[Note: This is part two in a series examining the history of the Assemblies of God and the lessons we can draw from it. You might find it helpful to start with part one.]
As I mentioned in the last post, the story of the Assemblies of God is very much the story of a people empowered by the Holy Spirit to do amazing things. The books of Acts reads very much the same. What’s sad, however, is that this is not what our story reads like now. The story of the Assemblies of God in the early 20th century was dramatic and intense, while our story in the 21st century has become as dull as the previous century’s was exciting. This quote from my text brought the whole issue home for me:
What caused the dramatic growth in the Pentecostal Movement and the Assemblies of God in the early 1900’s? While better organization and finances were factors, the real answer is the people. Pentecostal people were willing to use any method to reach the world….They boldy evangelized because they knew God would give results. Pentecostals sacrificed themselves to build churches and win the lost. They gave God the glory and testified: “God did it all!”
Whatever It Takes
The condemnation is pretty heavy here, right? It gets heavier. Time and again, throughout this study on the history of our assembly, this is the refrain: Pentecostals did whatever it took to spread the Gospel. Can the same be said for us? Would we embrace methods that don’t appeal to us personally so that we might see the lost find Christ? Would we willingly venture down a path that might cost us our comfort, culture, even our safety for even a chance to see souls saved and lives changed? Will we take on the attitude of Paul for the sake of the lost, in response to the heart of God?
Though I am free and belong to no one, I have made myself a slave to everyone, to win as many as possible. To the Jews I became like a Jew, to win the Jews. To those under the law I became like one under the law (though I myself am not under the law), so as to win those under the law. To those not having the law I became like one not having the law (though I am not free from God’s law but am under Christ’s law), so as to win those not having the law. To the weak I became weak, to win the weak. I have become all things to all people so that by all possible means I might save some. I do all this for the sake of the gospel, that I may share in its blessings.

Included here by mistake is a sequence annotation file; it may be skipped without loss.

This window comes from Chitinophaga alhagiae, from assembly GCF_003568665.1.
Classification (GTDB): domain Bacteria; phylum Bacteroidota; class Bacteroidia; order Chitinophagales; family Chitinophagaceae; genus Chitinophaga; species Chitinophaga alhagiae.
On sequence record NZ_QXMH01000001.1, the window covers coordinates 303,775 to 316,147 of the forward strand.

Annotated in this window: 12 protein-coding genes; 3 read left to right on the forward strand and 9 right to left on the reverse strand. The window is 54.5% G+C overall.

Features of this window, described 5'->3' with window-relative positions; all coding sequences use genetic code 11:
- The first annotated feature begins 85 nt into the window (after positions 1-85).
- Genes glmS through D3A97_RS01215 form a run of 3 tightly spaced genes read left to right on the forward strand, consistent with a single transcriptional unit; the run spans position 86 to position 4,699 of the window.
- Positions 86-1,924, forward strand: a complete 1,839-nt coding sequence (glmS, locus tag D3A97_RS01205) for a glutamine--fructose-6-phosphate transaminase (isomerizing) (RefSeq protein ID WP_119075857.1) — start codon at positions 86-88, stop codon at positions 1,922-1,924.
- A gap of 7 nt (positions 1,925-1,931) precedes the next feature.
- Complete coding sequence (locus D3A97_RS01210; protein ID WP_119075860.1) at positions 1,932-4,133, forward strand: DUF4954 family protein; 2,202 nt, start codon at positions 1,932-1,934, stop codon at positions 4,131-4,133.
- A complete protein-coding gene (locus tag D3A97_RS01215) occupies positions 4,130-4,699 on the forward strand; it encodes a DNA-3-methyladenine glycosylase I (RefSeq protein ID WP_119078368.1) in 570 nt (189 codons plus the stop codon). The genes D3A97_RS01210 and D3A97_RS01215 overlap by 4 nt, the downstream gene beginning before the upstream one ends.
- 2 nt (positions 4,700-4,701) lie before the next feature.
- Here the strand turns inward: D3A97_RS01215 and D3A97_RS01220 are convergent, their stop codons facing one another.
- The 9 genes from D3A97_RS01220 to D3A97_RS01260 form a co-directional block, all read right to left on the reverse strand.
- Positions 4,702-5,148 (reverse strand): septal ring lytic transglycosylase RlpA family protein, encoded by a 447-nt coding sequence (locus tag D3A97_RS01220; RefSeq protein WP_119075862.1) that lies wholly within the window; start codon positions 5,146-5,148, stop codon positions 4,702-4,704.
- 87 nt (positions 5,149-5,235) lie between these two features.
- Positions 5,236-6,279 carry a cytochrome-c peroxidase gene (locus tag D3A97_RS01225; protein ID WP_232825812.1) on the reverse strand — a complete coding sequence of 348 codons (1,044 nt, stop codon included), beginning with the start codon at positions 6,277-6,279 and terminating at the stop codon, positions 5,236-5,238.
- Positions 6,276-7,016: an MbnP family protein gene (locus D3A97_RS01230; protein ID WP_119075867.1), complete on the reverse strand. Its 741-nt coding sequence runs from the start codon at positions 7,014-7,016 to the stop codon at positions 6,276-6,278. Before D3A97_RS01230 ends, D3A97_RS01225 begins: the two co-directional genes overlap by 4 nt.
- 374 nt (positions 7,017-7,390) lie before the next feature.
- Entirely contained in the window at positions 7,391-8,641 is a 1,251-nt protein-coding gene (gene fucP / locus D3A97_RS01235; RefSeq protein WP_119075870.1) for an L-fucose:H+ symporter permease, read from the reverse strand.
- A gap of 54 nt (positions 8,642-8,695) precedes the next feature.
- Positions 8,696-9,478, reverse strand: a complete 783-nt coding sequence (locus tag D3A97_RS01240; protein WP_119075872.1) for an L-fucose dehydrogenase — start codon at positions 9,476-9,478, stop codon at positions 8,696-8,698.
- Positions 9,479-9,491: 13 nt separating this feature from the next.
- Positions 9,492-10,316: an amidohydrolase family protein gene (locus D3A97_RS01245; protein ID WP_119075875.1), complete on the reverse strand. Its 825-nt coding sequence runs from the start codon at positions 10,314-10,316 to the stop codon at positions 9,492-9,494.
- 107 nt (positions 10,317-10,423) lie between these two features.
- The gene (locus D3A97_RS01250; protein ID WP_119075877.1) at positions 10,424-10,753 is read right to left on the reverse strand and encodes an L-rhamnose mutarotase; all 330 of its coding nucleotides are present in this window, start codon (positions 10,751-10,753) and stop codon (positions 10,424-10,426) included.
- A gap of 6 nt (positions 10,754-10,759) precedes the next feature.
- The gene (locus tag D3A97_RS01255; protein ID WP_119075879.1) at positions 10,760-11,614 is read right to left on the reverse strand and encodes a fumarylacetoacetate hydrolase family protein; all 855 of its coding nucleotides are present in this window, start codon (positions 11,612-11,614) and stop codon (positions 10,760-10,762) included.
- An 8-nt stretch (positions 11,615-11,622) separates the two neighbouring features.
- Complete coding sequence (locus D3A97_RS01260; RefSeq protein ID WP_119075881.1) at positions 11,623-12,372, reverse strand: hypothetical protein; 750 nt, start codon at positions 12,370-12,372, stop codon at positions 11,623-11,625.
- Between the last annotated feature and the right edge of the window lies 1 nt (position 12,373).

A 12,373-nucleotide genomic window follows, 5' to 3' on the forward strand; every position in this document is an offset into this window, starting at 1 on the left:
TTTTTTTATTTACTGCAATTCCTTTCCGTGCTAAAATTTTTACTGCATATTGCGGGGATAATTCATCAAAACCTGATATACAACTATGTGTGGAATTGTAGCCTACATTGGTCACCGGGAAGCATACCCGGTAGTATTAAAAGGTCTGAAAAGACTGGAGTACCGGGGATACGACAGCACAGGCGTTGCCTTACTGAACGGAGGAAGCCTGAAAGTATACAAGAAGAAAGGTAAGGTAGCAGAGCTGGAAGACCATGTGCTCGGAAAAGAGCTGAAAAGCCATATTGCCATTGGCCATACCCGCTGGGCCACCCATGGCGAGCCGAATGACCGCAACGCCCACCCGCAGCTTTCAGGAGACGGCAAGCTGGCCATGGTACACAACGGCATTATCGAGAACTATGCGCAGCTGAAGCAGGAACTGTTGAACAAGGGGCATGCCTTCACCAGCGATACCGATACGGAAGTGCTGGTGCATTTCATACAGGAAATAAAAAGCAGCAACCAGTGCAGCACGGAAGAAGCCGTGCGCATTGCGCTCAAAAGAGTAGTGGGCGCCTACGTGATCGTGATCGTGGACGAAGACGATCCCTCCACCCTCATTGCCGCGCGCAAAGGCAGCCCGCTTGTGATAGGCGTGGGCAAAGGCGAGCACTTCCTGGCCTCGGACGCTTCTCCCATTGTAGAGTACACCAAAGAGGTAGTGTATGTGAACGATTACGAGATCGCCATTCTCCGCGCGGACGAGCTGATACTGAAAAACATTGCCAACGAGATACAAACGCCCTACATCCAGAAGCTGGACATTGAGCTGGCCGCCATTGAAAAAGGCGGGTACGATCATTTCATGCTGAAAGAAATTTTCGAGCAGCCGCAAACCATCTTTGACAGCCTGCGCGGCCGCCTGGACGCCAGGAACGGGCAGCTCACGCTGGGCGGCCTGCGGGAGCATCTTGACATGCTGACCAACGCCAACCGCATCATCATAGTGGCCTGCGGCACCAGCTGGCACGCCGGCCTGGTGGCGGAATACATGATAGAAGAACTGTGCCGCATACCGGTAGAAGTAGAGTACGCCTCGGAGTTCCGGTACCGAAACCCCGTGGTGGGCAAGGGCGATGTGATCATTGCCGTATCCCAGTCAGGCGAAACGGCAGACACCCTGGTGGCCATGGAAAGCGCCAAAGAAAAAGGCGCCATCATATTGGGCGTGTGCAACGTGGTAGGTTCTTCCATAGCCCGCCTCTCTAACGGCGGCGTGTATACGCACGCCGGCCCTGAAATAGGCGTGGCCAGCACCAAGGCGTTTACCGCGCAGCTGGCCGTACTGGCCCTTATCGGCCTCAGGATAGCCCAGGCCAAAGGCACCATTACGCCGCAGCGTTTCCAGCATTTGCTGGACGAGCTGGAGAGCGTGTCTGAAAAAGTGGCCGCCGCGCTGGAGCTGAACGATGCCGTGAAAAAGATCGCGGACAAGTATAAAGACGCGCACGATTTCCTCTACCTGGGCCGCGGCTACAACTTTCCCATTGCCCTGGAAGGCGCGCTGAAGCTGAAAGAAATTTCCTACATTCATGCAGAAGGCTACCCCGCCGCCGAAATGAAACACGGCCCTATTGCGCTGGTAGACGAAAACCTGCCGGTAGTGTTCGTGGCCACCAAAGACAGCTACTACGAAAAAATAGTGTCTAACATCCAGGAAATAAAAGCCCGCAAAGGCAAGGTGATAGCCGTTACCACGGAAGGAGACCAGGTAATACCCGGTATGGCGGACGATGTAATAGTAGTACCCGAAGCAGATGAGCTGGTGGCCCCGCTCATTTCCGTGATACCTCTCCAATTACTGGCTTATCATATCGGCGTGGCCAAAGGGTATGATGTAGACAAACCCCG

1 Corinthians 9:19-23
Paul changed his behavior, changed his culture, changed anything he could in order to relate to and then preach to those who were lost. He didn’t consider his personal tastes or even his own culture so valuable as to prevent him from reaching the lost.
Do we have that commitment to the Gospel that we won’t let anything get in our way? We say that we believe the Bible, but do we really believe that those who aren’t in relationship with Jesus, aren’t covered by His grace, are going to spend eternity in hell?
Leonard Ravenhill, in his book Why Revival Taries, recounts a story about Charlie Peace, a notorious English criminal, who was about to be executed. A minister had been brought in to help Peace prepare his soul for judgement. When the minister began to read to him about the fires of hell, Peace asked the minister if he truly believed in hell. The minster said that he did. Peace replied:
“Sir, if I believed what you and the church of God say that you believe, even if England were covered with broken glass from coast to coast, I would walk over it, if need be, on hands and knees, and think it worth while living, just to save one soul from an eternal hell like that!”
And those were the words of a man who had spent his life in sin. We have spent out lives in the church. Can we not match the passion of his words with our spirit-filled, spirit-directed action?
It was the people whom God used last century to spread the Gospel and the testimony of a spirit-filled life, and it will be up to the people to respond to God’s call to do the same a hundred years later.
[Quote via Assemblies of God: History, Missions, and Governance by Gary McGee, Annette Newberry, and Randy Hedlun, 7th edition, p. 37]